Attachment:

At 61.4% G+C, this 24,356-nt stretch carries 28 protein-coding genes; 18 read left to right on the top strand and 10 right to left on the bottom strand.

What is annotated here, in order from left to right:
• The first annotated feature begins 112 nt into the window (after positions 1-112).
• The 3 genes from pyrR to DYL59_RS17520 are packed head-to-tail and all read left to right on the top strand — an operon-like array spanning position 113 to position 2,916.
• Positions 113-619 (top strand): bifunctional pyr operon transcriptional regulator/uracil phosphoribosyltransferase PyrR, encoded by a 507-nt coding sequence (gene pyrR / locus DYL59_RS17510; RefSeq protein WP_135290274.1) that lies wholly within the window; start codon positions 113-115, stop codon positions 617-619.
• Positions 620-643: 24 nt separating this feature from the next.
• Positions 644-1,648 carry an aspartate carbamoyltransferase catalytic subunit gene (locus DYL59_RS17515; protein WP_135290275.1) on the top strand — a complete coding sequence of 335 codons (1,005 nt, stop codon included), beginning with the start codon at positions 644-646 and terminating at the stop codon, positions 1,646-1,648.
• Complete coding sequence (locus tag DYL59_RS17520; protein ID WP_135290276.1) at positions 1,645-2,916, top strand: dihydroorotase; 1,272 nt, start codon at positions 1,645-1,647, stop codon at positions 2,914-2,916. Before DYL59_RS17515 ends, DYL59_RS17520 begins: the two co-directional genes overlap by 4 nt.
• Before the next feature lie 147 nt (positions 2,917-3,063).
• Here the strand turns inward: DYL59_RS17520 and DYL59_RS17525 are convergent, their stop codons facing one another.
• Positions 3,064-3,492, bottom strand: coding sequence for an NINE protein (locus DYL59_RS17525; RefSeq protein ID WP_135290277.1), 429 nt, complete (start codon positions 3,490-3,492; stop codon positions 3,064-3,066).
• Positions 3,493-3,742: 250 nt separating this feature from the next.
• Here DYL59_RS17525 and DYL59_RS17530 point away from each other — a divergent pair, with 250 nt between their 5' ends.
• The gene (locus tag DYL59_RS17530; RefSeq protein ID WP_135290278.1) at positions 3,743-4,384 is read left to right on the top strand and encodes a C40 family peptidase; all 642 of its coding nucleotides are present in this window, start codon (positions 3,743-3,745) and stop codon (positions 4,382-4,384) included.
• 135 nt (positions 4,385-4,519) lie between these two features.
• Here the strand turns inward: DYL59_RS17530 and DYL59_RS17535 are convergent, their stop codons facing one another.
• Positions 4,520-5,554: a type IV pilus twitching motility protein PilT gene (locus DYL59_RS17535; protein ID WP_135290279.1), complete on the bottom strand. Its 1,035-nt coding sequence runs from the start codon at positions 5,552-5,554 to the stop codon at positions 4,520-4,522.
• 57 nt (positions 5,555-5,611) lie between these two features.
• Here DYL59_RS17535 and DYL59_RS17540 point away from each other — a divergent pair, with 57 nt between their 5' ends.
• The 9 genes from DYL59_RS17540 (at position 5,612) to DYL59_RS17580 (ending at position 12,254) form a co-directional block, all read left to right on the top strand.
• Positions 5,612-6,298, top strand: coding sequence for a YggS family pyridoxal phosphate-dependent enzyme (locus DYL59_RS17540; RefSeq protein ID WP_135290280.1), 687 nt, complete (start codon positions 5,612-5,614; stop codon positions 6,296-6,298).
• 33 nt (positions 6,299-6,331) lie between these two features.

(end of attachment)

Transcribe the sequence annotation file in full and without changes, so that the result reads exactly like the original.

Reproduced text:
At 61.4% G+C, this 24,356-nt stretch carries 28 protein-coding genes; 18 read left to right on the top strand and 10 right to left on the bottom strand.

What is annotated here, in order from left to right:
• The first annotated feature begins 112 nt into the window (after positions 1-112).
• The 3 genes from pyrR to DYL59_RS17520 are packed head-to-tail and all read left to right on the top strand — an operon-like array spanning position 113 to position 2,916.
• Positions 113-619 (top strand): bifunctional pyr operon transcriptional regulator/uracil phosphoribosyltransferase PyrR, encoded by a 507-nt coding sequence (gene pyrR / locus DYL59_RS17510; RefSeq protein WP_135290274.1) that lies wholly within the window; start codon positions 113-115, stop codon positions 617-619.
• Positions 620-643: 24 nt separating this feature from the next.
• Positions 644-1,648 carry an aspartate carbamoyltransferase catalytic subunit gene (locus DYL59_RS17515; protein WP_135290275.1) on the top strand — a complete coding sequence of 335 codons (1,005 nt, stop codon included), beginning with the start codon at positions 644-646 and terminating at the stop codon, positions 1,646-1,648.
• Complete coding sequence (locus tag DYL59_RS17520; protein ID WP_135290276.1) at positions 1,645-2,916, top strand: dihydroorotase; 1,272 nt, start codon at positions 1,645-1,647, stop codon at positions 2,914-2,916. Before DYL59_RS17515 ends, DYL59_RS17520 begins: the two co-directional genes overlap by 4 nt.
• Before the next feature lie 147 nt (positions 2,917-3,063).
• Here the strand turns inward: DYL59_RS17520 and DYL59_RS17525 are convergent, their stop codons facing one another.
• Positions 3,064-3,492, bottom strand: coding sequence for an NINE protein (locus DYL59_RS17525; RefSeq protein ID WP_135290277.1), 429 nt, complete (start codon positions 3,490-3,492; stop codon positions 3,064-3,066).
• Positions 3,493-3,742: 250 nt separating this feature from the next.
• Here DYL59_RS17525 and DYL59_RS17530 point away from each other — a divergent pair, with 250 nt between their 5' ends.
• The gene (locus tag DYL59_RS17530; RefSeq protein ID WP_135290278.1) at positions 3,743-4,384 is read left to right on the top strand and encodes a C40 family peptidase; all 642 of its coding nucleotides are present in this window, start codon (positions 3,743-3,745) and stop codon (positions 4,382-4,384) included.
• 135 nt (positions 4,385-4,519) lie between these two features.
• Here the strand turns inward: DYL59_RS17530 and DYL59_RS17535 are convergent, their stop codons facing one another.
• Positions 4,520-5,554: a type IV pilus twitching motility protein PilT gene (locus DYL59_RS17535; protein ID WP_135290279.1), complete on the bottom strand. Its 1,035-nt coding sequence runs from the start codon at positions 5,552-5,554 to the stop codon at positions 4,520-4,522.
• 57 nt (positions 5,555-5,611) lie between these two features.
• Here DYL59_RS17535 and DYL59_RS17540 point away from each other — a divergent pair, with 57 nt between their 5' ends.
• The 9 genes from DYL59_RS17540 (at position 5,612) to DYL59_RS17580 (ending at position 12,254) form a co-directional block, all read left to right on the top strand.
• Positions 5,612-6,298, top strand: coding sequence for a YggS family pyridoxal phosphate-dependent enzyme (locus DYL59_RS17540; RefSeq protein ID WP_135290280.1), 687 nt, complete (start codon positions 5,612-5,614; stop codon positions 6,296-6,298).
• 33 nt (positions 6,299-6,331) lie between these two features.